rose mapendoWhen ethnic violence engulfed the Democratic Republic of the Congo in the late 1990s, Rose Mapendo was imprisoned with her family, after a harrowing nighttime arrest of her entire family. Her husband was executed, and her twin sons were born in prison. She emerged from this experience advocating forgiveness and reconciliation. In a country where ethnic violence has created seemingly irreparable rifts among Tutsis, Hutus, and other Congolese, this remarkable woman is a vital voice in her nation’s search for peace, encouraging world and local leaders to revisit the manner in which they enforce justice. Today, she is a global activist for peace and reconciliation and an in-demand motivational speaker, honored by the White House, and named 2009 Humanitarian of the Year by the UN High Commissioner for Refugees. In 2012 she founded the Rose Mapendo Foundation—a nonprofit committed to empowering widows, women, and children around the world. Rose Mapendo’s story has been chronicled in the documentary film “Pushing the Elephant.” Mapendo is a victim no more. She is an incredible survivor, a true hero, and an inspiration to us all.

Woman of Courage Award 2013

Margaret Mary Issaka

margaret mary issaka A Ghanaian from Bolgatanga, the Upper East Region, Margaret Mary Issaka credits her parents  with showing her what courage was—her mother for bravely enduring the scorn of neighbors over her family of seven girls and no boys, and her father for refusing to take another wife in spite of that social “embarrassment.” She had a good education, learning eight languages, receiving an advanced diploma in Education for Primary Health Care from the University of Manchester in Britain, and earning many certificates (including one in radio journalism).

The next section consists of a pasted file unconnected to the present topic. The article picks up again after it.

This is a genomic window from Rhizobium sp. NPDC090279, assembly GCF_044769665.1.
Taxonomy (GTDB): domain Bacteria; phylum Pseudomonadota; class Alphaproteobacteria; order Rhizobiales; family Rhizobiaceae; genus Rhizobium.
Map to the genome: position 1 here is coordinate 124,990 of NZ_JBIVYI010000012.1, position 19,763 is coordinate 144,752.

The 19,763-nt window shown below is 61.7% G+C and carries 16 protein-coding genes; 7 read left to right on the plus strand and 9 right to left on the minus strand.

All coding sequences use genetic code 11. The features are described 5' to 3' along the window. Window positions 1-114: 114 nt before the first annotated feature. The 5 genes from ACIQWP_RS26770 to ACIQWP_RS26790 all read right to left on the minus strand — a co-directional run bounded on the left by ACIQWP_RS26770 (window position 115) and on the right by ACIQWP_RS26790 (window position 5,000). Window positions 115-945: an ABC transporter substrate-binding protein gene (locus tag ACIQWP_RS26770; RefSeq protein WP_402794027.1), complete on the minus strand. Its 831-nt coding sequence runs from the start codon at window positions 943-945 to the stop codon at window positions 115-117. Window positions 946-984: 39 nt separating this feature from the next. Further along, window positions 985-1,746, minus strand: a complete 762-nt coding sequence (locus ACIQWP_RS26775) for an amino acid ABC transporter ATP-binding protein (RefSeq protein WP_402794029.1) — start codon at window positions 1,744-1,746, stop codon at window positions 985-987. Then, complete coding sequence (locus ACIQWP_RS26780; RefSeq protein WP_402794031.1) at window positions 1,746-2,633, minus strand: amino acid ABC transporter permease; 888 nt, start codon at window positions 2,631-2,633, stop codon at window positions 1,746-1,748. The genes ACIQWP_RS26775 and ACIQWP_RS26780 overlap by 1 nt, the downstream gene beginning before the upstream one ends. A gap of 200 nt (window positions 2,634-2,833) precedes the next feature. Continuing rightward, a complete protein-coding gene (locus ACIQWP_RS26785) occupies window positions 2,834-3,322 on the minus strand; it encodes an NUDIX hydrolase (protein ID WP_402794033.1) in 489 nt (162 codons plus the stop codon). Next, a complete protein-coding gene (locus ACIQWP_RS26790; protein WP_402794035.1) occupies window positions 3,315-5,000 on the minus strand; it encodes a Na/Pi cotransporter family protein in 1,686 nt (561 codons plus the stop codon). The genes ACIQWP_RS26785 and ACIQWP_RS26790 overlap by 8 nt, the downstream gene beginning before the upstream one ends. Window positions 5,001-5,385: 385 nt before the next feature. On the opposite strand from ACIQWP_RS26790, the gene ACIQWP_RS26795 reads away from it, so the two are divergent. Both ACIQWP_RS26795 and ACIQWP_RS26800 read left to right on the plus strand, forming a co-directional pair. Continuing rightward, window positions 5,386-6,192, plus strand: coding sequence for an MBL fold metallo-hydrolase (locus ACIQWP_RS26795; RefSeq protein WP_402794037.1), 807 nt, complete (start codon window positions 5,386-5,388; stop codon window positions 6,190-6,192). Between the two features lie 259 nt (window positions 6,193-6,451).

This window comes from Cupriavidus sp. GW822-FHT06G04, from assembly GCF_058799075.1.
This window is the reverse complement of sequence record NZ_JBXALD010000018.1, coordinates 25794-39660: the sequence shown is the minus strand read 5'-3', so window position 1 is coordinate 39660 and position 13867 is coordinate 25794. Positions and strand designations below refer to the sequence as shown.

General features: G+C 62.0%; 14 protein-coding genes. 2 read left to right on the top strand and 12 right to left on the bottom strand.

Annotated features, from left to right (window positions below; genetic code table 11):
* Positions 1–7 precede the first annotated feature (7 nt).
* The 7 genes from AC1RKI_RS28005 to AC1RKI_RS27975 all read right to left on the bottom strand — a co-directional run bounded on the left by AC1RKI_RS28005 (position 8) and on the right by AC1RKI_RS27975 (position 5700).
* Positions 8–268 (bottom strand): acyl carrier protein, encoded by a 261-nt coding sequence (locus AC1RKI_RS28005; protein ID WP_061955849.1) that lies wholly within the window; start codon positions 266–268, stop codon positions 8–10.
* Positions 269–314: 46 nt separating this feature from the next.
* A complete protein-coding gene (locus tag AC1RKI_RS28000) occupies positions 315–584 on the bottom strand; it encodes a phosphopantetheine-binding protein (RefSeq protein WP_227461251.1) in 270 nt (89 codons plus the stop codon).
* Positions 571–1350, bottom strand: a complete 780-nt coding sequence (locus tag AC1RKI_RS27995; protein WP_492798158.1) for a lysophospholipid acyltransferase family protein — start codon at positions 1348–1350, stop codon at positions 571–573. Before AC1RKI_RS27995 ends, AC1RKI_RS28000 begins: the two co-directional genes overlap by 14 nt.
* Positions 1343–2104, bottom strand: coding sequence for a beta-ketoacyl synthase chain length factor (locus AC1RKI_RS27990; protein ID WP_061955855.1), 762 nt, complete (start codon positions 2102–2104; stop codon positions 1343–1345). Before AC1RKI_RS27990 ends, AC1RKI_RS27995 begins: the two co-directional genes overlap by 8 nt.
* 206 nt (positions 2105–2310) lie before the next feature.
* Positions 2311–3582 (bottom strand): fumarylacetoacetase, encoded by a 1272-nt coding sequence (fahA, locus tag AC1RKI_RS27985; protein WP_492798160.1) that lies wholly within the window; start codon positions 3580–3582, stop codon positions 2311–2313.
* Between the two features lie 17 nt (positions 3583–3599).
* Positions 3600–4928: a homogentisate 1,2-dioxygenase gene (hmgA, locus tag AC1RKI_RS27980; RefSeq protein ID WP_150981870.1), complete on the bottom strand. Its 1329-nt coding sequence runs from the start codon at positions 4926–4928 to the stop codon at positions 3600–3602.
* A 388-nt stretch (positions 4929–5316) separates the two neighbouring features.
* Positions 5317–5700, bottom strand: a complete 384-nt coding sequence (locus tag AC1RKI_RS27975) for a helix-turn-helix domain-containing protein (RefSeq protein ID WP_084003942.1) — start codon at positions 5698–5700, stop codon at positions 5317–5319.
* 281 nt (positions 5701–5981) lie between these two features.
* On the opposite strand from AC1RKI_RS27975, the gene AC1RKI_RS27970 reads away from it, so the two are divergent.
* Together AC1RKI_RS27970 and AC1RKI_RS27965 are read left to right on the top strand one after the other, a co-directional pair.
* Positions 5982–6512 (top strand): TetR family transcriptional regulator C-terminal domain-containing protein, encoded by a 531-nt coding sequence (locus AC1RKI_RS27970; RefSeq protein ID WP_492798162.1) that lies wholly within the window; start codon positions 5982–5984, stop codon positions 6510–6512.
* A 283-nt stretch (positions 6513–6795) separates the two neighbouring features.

Margaret Mary worked over 30 years as an educator, social researcher, community organizer/developer, communication specialist, and activist. She produced and delivered her own radio programs in nutrition, health, and sanitation, bringing health education and development to poor, non-literate rural populations–always with a focus on empowering women and girls.

As a senior consultant in a management consulting firm, she enabled communities to manage water and sanitation facilities.  Margaret Mary helped equip, enable, and empower women through education and training as Executive Director of the Centre for Sustainable Development Initiatives.

Woman of Courage Award 2012

Nely Rodriguez